EEE Detected in Alabama Horses

The Alabama Department of Public Health has confirmed four positive cases of Eastern equine encephalitis (EEE) in horses located in Dallas County. There have been additional reports of cases in horses in Elmore and Montgomery counties, however, laboratory confirmation has not been performed.

According to Dee W. Jones, DVM, Alabama public health veterinarian, EEE, West Nile virus (WNV), and other mosquito-borne viruses are transmitted by mosquitoes after they feed on infected birds. The same mosquitoes can then infect mammals, particularly humans and horses. Both humans and horses can sometimes become seriously ill from the infection.

Transmission to humans and horses can be decreased by individuals taking steps to avoid mosquitoes and by the use of WNV and EEE vaccine in horses. According to Jones, although there is no vaccine available for humans, vaccination for horses is very important in preventing infection in these animals.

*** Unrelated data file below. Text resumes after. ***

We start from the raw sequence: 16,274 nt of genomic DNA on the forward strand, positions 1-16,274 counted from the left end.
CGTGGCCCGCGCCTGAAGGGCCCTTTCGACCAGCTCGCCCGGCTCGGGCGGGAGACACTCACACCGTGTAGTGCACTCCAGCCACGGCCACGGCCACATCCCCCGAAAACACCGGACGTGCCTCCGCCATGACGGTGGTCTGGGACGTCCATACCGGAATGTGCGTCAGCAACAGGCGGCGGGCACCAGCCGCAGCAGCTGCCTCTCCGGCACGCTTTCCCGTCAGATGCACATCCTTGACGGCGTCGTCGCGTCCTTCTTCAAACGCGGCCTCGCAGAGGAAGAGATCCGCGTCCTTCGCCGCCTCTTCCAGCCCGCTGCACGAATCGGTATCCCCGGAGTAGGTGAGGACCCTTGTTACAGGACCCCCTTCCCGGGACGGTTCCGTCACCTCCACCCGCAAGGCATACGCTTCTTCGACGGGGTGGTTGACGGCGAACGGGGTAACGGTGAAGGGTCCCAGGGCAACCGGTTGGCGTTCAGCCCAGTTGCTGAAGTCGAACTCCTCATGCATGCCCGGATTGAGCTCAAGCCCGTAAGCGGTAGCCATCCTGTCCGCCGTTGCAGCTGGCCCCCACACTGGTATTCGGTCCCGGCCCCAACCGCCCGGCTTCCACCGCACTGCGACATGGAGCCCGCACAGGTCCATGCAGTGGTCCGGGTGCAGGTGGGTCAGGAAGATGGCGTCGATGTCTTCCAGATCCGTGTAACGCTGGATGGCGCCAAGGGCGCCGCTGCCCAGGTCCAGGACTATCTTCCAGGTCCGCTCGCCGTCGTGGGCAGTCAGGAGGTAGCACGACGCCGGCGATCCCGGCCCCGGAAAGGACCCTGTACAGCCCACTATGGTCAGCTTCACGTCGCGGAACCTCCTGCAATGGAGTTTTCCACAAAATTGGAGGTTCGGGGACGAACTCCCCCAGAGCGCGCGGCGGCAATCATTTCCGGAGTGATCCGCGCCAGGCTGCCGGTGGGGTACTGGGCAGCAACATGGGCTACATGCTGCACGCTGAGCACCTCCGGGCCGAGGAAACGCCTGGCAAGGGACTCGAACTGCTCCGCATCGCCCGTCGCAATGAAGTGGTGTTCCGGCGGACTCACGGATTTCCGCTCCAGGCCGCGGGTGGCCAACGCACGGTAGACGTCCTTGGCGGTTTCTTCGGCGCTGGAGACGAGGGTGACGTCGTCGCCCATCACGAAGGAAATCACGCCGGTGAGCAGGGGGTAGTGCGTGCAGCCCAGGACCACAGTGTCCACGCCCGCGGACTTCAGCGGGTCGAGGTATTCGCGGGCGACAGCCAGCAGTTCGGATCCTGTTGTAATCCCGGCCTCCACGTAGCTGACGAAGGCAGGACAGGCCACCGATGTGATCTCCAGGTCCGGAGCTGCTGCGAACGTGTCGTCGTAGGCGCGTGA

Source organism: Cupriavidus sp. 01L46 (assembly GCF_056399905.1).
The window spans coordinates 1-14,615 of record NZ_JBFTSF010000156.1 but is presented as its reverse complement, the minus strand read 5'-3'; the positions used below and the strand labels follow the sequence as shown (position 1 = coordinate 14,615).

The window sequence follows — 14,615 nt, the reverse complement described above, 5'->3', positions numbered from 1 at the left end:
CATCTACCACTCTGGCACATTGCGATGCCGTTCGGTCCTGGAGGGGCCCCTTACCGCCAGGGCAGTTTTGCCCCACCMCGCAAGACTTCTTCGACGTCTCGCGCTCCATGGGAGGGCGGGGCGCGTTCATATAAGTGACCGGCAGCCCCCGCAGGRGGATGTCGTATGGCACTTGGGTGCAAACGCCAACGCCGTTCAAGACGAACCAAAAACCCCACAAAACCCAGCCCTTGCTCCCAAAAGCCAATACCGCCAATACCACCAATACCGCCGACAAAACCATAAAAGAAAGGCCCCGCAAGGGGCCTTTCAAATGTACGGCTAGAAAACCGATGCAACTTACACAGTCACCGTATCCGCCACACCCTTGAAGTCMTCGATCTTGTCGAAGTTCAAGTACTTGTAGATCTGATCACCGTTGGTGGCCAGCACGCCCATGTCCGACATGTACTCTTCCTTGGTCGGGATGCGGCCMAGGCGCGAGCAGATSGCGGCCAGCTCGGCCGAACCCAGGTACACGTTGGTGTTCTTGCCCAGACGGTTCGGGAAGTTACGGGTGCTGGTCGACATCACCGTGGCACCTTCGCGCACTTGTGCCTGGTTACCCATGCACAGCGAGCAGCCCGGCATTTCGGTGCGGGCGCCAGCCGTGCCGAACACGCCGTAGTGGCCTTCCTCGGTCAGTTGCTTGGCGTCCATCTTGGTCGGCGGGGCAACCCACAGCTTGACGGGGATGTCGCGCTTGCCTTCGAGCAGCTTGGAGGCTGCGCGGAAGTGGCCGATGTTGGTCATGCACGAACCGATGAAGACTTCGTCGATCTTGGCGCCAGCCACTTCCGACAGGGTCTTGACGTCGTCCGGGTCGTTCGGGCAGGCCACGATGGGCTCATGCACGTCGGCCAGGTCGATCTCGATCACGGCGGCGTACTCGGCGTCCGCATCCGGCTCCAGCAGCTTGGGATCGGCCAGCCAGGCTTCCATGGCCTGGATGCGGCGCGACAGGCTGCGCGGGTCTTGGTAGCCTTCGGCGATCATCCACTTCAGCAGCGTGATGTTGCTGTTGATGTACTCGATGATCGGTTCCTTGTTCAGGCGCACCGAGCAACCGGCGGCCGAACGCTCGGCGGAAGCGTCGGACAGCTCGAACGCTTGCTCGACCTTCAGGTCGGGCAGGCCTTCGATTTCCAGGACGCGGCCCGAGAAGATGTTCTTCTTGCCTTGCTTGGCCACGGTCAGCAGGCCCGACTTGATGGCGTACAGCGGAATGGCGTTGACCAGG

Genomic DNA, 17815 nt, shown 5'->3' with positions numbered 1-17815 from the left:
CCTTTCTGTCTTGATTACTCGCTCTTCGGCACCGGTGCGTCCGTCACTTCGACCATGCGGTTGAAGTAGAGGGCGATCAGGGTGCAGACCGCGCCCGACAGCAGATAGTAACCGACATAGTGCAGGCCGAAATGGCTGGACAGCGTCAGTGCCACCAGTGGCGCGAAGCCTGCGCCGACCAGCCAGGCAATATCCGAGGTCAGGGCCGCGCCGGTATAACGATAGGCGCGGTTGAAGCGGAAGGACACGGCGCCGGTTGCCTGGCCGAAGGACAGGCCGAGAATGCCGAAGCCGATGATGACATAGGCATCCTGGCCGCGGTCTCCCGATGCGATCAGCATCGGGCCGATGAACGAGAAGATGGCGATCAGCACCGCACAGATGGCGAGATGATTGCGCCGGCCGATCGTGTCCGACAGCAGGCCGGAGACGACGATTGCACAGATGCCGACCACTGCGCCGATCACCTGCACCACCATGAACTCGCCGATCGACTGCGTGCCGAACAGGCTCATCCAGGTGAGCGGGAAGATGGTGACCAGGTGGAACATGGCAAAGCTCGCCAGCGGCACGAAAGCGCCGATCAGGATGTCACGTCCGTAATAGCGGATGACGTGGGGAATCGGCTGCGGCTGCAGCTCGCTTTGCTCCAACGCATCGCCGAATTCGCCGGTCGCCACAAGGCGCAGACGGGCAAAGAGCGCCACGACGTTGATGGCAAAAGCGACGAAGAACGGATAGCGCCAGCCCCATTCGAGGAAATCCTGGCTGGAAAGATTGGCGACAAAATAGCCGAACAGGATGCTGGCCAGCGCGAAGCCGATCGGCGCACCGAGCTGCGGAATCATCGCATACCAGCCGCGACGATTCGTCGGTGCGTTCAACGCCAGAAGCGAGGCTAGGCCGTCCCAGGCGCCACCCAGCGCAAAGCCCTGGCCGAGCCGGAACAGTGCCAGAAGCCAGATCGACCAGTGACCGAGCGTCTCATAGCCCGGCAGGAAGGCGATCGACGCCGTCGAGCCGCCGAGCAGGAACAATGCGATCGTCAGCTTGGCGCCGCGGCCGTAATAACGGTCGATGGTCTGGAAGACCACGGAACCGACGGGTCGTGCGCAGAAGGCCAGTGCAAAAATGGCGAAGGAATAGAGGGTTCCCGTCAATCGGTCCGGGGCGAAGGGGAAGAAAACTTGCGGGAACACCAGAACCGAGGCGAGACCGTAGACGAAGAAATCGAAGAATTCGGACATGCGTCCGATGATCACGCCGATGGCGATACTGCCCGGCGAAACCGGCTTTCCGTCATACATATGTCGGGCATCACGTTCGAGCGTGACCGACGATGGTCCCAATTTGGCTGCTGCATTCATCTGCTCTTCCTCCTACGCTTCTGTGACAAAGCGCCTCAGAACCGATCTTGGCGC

A viral disease, EEE affects the central nervous system and is transmitted to horses by infected mosquitoes. Its fatality rate in horses is 75-95%. The course of EEE can be swift, with death occurring two to three days after onset of clinical signs despite intensive care. Horses that survive might have long-lasting impairments and neurologic problems. Clinical signs of EEE include moderate to high fever, depression, lack of appetite, cranial nerve deficits (facial paralysis, tongue weakness, difficulty swallowing), behavioral changes (aggression, self-mutilation, or drowsiness), gait abnormalities, or severe central nervous system signs, such as head-pressing, circling, blindness, and seizures. Sixty equine EEE cases were confirmed in the United States in 2011, according to USDA Animal and Plant Health Inspection Service equine disease surveillance; no cases were reported in Alabama last year.

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